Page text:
In my effort to learn more about coffee, I took advantage of my time in London to try out as many of their different coffee options as possible. On a student/intern budget, this was difficult. But who needs real food anyway?
I had a huge list of events that I really wanted to get to on my stay in London, but because London is so huge and buzzing, I didn’t manage to get around to doing most of them! I am glad I got to go to this event though, it’s absolutely the kind of event you would not easily experience in South Africa, even in the middle of winter.
The London Ice Sculpting Festival was held on a particularly bright winters day in Wood Wharf. This posed a challenge for the sculptors participating because the glaring sun was melting their massive blocks of ice. The sun shining through the ice was beautiful though.
There were a number of countries participating, and you could tell which countries were able to get a lot of experience in ice sculpting: Russia and Canada were significantly good, while Africa seemed to have a slightly different style. All the participants were incredibly skilled – the sculptures they worked on were certainly not easy or basic.
The tools they used were quite interesting too. Electric chainsaws (plugged in to a power source, even in the puddles forming below them), soldering irons, and even your normal domestic clothes iron (it seemed like a normal domestic iron – I could be wrong, but it would probably work just as well anyway). Sculptors were required to wear chainsaw-resistant trousers – those are seriously hardcore trousers!
USA vs. UK? My friend went to the USA over the December break and she absolutely loved it, particularly when she got a whirlwind experience of New York just before the Polar Vortex hit (it’s quite a contrast to our Sunny South Africa Decembers). When she met me in London just afterwards, she was surprised at how less urbanised London was. Yet London is such a progressive city too, how can there be such a difference?
She was expecting more of the Starbucks on every corner (or Costa’s in UK) and big chain stores like Primark and H&M to pop up wherever you decided you needed one, but we ended up having to Google these places and then walk for ages (well, more ages than you would in NYC by the sound of it at least) just to find the shop you are looking for. One of my favourite things about the UK, particularly London, is how accessible everything is. One of my other favourite things about the UK is that they offer you this accessibility alongside all their rich history and heritage.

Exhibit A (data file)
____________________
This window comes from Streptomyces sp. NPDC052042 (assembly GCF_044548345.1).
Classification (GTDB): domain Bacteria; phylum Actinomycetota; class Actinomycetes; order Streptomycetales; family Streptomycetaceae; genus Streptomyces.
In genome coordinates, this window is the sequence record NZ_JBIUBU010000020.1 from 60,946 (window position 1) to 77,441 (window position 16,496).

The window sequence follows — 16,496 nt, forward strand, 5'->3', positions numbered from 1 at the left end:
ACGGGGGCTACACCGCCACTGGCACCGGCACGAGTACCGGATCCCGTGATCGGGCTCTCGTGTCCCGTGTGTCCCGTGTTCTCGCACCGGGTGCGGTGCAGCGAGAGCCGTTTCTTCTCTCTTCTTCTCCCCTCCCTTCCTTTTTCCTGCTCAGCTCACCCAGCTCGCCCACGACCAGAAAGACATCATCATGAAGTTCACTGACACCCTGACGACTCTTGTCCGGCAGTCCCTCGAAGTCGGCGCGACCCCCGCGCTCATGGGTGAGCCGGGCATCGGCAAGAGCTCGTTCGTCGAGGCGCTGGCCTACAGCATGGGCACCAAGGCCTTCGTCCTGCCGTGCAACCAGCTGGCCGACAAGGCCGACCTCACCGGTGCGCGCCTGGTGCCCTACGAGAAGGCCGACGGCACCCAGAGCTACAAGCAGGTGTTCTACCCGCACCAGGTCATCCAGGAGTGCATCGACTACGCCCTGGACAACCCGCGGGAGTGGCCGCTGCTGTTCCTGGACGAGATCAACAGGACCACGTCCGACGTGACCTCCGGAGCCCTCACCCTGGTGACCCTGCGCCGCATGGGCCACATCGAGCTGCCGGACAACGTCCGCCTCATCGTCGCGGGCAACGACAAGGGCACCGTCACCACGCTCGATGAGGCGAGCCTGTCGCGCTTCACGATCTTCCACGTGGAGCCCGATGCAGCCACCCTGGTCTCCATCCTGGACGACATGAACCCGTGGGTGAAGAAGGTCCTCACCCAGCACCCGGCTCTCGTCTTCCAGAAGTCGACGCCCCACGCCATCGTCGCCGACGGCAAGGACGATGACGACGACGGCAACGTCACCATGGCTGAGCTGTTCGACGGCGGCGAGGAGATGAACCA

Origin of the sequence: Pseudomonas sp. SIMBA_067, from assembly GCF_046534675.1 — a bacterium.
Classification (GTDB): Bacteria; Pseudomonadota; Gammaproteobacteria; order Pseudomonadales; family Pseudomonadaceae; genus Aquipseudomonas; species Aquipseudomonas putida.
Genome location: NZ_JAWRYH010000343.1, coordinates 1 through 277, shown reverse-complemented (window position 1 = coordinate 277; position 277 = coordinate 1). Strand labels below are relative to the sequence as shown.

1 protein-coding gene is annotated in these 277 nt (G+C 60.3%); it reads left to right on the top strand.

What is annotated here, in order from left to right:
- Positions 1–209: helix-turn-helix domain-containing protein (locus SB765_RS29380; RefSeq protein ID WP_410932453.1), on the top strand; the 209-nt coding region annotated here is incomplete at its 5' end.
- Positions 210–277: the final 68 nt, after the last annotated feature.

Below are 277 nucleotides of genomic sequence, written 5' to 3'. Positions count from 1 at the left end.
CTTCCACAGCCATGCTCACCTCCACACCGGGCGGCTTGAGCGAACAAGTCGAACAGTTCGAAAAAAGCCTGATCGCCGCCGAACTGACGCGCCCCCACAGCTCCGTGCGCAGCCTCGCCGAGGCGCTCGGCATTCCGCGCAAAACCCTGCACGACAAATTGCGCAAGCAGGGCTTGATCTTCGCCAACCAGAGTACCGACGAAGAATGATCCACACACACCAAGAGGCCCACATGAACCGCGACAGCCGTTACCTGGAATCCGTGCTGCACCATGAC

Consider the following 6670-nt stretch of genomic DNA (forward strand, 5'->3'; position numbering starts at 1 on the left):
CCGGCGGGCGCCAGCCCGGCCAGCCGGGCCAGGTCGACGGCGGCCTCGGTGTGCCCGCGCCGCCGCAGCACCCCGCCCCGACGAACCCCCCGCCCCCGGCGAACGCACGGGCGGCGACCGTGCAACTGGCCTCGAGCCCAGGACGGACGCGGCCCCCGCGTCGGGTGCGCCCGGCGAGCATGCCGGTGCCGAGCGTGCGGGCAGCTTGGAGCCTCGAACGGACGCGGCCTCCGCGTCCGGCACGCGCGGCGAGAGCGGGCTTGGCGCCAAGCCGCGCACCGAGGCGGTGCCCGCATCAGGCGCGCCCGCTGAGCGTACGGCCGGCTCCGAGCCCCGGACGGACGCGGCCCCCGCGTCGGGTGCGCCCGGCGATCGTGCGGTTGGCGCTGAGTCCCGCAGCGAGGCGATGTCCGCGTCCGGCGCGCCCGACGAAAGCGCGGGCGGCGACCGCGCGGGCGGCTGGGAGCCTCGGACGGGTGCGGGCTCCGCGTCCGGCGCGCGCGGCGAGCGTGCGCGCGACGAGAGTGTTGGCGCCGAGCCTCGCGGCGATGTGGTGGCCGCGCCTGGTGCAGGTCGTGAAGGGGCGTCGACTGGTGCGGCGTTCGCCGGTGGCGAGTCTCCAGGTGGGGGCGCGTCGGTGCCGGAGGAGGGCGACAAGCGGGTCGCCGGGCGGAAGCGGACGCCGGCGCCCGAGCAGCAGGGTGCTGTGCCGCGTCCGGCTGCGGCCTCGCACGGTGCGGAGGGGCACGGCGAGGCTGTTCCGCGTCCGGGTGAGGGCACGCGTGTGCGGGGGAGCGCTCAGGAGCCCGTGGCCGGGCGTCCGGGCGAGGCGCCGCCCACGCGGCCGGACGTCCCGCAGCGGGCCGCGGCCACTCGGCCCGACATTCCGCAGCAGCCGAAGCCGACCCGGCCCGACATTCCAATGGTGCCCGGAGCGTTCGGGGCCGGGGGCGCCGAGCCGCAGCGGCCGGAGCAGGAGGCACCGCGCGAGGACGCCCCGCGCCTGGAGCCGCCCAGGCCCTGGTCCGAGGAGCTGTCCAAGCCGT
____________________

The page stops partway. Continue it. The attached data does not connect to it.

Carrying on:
After the family festivities of Christmas, Kenilworth Castle opened their gates for free public access, as a Boxing Day treat. It was rather chilly, but the sun was cheerily brightening up the crisp blue skies, as it attempted to heat up frozen children noses. This may sound cute, but not when a particular “children” is moaning about how cold they are and how they want to go home because they have no interest in the ruins of a castle that held many royals (including PRINCESSES, sweet child!).
Thankfully, the organisers also hosted a duck race. We felt very foreign when we heard about this: isn’t animal racing like this considered to be animal cruelty? It turned out to be a really fun event involving thousands of numbered rubber ducks going downstream. You place a bet on a number, and if yours makes it to the end first, you win! It was all very novel, and definitely worth celebrating with some mulled wine.
Castles are definitely one of the things you absolutely HAVE to visit in the UK: each one has a pretty unique story, and to think that people actually lived in those freezing stone halls with no electricity, yet still managed proper grandeur – it’s a humbling experience (as in: how badly do we really need it?).